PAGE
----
The Bureau of Meteorology issues regular projections and the illustration above is one of them: Tasmania coloured in the darkest of the darker hues that denote the higher temperatures prophesied for August and September — all based, of course, on the settled science of meteorological divination.
As has been so often the case since institutions began to notice that predictions of warmist doom build bigger careers and draw larger tranches of research funds, Mother Nature pays no heed, perversely persisting in painting her winter handiwork in colours from the cooler end of the spectrum. Take the picture below, for example, which captures the beach at Hobart’s Blackmans Bay just after dawn this morning (August 3).
That white stuff is snow and lots of it. Bear this image in mind when, by year’s end, the BoM has done its requisite “homogenising” and “adjusted” the temperature record to show that it has never been hotter.
More evidence of global warming’s latest frigid impact on Tasmania can be viewed via the link at the foot of this post.
UPDATE: While Taswegians build snowmen, Fairfax Media’s weather worrywart and resolute warmist Peter Hannam has turned his gaze from the south to hunt the globe for a spot where temperatures are above average, settling on the Middle East. According to the teaser on the Age’s home page (below) the mercury has hit an incredible 74 degrees, which is 165 degrees by Daniel Gabriel Fahrenheit’s old-fashioned reckoning.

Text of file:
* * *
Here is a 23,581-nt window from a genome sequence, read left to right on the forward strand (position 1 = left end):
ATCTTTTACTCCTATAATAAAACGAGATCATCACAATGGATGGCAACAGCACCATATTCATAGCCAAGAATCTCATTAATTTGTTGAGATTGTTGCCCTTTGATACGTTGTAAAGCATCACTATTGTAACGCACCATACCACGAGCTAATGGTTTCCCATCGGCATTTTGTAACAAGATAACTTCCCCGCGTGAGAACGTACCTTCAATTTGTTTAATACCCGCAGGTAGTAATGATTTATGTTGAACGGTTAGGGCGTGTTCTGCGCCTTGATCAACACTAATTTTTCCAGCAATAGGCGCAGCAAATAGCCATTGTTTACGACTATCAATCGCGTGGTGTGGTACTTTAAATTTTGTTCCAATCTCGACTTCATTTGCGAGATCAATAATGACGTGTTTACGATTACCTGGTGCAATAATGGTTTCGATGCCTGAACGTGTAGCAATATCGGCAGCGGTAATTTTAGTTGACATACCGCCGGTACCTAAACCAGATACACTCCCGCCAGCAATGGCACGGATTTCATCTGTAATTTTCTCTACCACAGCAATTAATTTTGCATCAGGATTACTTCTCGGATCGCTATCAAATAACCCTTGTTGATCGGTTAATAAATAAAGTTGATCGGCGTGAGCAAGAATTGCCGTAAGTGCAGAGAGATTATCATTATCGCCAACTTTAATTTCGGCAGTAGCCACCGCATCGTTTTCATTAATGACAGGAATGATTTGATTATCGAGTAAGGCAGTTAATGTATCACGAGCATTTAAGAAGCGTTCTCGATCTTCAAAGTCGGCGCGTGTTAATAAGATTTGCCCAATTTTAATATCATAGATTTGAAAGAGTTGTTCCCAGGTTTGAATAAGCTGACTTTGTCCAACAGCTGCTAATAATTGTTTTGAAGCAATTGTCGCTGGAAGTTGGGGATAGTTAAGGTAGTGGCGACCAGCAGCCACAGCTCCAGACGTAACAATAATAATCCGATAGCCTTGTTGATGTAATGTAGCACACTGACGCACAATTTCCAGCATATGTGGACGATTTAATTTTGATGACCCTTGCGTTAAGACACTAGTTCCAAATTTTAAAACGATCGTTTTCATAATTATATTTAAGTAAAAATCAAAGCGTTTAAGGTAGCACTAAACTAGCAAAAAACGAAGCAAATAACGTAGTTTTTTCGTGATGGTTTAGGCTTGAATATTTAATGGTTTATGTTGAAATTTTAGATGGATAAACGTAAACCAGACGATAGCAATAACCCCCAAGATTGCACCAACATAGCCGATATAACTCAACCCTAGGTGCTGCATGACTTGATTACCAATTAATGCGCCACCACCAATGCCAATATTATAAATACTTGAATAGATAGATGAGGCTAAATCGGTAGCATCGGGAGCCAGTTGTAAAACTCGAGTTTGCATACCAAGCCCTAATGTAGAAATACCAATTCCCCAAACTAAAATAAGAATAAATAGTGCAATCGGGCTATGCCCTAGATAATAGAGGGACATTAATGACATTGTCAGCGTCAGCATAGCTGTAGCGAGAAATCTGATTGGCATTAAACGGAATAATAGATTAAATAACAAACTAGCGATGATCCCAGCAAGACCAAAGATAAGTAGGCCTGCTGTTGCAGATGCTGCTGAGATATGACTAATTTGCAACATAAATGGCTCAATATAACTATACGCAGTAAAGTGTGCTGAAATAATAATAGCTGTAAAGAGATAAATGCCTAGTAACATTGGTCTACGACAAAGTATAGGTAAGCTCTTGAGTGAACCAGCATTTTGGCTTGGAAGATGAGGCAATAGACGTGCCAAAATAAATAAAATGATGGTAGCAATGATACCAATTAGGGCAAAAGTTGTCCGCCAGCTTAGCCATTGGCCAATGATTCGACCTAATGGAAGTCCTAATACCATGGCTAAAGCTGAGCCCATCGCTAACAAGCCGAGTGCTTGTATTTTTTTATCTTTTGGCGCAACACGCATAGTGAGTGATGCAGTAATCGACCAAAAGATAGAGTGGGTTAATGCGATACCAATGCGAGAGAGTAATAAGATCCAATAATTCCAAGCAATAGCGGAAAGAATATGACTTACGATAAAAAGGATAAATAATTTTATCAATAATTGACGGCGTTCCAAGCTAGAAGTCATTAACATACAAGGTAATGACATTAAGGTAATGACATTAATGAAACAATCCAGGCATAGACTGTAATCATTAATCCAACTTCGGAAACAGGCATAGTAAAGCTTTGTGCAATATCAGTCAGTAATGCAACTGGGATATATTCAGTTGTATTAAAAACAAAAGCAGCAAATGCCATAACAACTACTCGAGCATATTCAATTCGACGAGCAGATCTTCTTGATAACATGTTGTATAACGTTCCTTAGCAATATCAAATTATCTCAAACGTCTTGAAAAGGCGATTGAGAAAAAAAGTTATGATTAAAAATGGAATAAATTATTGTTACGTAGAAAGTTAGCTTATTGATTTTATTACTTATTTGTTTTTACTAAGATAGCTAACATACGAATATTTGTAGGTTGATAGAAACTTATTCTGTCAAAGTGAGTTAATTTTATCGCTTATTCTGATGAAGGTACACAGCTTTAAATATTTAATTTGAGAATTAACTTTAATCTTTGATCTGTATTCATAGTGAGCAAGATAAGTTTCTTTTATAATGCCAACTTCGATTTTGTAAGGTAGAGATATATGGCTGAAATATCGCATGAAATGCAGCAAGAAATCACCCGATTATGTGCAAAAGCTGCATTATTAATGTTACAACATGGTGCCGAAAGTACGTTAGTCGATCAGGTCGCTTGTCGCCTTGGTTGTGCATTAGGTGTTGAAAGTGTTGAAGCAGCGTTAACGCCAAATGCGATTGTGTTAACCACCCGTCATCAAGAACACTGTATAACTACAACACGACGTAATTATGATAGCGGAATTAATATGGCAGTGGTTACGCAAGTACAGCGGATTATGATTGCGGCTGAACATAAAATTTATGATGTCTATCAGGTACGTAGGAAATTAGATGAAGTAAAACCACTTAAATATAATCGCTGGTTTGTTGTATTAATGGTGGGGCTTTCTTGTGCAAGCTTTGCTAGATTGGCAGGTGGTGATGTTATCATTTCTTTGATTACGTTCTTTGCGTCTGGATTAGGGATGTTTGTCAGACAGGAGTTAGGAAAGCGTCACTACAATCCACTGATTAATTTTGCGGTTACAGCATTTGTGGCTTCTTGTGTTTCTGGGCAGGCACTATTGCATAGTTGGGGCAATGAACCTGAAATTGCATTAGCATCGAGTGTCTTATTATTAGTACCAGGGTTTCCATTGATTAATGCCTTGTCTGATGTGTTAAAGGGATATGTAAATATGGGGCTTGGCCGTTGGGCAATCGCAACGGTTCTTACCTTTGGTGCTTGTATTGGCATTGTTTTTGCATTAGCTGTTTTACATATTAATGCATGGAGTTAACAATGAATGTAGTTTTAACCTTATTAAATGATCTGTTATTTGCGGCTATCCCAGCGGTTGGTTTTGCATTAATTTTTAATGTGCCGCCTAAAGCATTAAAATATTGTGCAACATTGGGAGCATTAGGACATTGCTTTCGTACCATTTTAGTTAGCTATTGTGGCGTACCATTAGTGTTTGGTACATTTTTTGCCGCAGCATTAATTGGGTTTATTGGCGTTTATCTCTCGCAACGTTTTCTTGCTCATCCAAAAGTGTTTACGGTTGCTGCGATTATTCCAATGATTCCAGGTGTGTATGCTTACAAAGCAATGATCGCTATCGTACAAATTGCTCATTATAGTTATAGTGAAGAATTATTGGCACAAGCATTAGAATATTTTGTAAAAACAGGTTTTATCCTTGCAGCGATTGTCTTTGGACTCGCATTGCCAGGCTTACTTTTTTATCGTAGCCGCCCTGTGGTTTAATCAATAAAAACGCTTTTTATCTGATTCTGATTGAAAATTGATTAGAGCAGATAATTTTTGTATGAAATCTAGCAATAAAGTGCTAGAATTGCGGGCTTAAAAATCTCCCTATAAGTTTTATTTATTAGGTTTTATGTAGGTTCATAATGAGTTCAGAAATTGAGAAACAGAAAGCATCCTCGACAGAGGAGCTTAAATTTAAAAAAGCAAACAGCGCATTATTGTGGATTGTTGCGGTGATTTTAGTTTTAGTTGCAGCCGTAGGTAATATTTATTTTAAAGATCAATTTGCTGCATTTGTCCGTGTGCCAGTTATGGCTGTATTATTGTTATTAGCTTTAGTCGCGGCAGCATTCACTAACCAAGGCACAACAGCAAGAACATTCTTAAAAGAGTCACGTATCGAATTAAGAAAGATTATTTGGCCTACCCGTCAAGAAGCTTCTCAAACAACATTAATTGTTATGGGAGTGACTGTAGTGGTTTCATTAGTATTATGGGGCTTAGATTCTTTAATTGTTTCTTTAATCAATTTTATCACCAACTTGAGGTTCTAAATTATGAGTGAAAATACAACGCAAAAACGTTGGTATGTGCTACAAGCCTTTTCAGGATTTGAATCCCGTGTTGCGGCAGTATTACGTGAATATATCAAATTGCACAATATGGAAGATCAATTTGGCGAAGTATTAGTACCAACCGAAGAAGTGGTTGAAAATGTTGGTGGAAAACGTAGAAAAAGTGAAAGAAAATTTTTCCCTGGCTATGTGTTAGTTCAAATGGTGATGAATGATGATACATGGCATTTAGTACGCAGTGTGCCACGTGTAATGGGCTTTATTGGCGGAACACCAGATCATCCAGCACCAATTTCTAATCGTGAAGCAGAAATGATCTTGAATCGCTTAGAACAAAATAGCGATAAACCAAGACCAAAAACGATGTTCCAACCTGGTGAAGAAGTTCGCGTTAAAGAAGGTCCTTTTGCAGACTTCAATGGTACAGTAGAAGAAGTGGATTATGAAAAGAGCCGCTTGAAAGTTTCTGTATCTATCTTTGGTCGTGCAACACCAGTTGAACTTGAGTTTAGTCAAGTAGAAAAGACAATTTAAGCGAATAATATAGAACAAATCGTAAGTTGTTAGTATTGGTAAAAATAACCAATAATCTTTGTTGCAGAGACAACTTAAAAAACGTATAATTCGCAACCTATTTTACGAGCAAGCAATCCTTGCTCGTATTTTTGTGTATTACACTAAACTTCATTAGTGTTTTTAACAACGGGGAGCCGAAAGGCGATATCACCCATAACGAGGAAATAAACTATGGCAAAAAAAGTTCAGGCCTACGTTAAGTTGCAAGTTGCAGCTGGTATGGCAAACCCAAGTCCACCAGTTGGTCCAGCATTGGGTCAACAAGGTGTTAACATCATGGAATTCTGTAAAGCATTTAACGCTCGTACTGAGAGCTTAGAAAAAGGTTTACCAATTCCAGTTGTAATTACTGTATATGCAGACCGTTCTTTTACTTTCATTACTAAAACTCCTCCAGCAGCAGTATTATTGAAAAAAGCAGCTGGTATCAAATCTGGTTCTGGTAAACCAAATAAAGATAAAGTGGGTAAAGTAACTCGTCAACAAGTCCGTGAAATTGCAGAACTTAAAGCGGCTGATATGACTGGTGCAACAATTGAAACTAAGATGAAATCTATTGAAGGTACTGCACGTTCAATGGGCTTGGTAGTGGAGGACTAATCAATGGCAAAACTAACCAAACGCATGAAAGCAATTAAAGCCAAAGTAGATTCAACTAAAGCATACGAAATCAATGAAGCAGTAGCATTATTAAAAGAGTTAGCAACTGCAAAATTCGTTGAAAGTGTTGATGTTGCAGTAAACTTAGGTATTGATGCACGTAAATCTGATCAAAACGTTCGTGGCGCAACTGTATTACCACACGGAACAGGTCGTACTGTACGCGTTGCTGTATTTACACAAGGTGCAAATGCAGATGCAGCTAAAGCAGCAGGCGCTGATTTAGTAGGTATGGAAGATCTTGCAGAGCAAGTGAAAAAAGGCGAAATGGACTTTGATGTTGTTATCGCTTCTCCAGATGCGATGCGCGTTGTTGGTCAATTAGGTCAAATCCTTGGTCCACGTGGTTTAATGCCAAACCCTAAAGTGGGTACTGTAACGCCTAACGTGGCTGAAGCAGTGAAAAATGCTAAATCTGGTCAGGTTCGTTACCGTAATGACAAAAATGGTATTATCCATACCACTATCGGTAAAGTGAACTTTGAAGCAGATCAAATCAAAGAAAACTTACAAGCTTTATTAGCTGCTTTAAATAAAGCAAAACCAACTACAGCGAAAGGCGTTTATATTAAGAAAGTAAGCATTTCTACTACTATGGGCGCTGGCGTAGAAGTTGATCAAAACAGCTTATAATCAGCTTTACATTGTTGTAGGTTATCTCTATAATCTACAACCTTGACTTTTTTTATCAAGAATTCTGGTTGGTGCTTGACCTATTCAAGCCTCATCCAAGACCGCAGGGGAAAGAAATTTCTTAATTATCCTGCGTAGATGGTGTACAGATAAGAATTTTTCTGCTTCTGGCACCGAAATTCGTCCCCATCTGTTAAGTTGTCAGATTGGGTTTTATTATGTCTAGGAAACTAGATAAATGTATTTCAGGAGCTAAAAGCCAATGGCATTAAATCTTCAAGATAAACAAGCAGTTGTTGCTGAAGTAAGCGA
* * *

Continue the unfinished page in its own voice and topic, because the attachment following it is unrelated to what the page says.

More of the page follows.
Not until readers click the link and explore Hannam’s latest catastropharian epistle will they learn that the incredible reading is just that, not to be believed. Contrary to the home page’s assertion, the recorded temperature was 46, with those actual degrees of torment enhanced by a measure of wizardry that adds the perceived impact of humidity to the base number.
Delve even deeper into Hannam’s tale and — how astonishing! — it turns out that 165 degrees is far from unprecedented. In fact it isn’t news at all:
The only higher record, though, was 81 degrees, observed in Dhahran, Saudi Arabia on July 8, 2003.
As far as the Age is concerned, the real story would seem to be how it must persuade readers not to think too much about all that snow on the other side of Bass Strait — an effort that is almost certainly not needed, as very few remaining Age readers, like that paper’s journalists and editors, are capable of forming and holding a rational or consistent thought.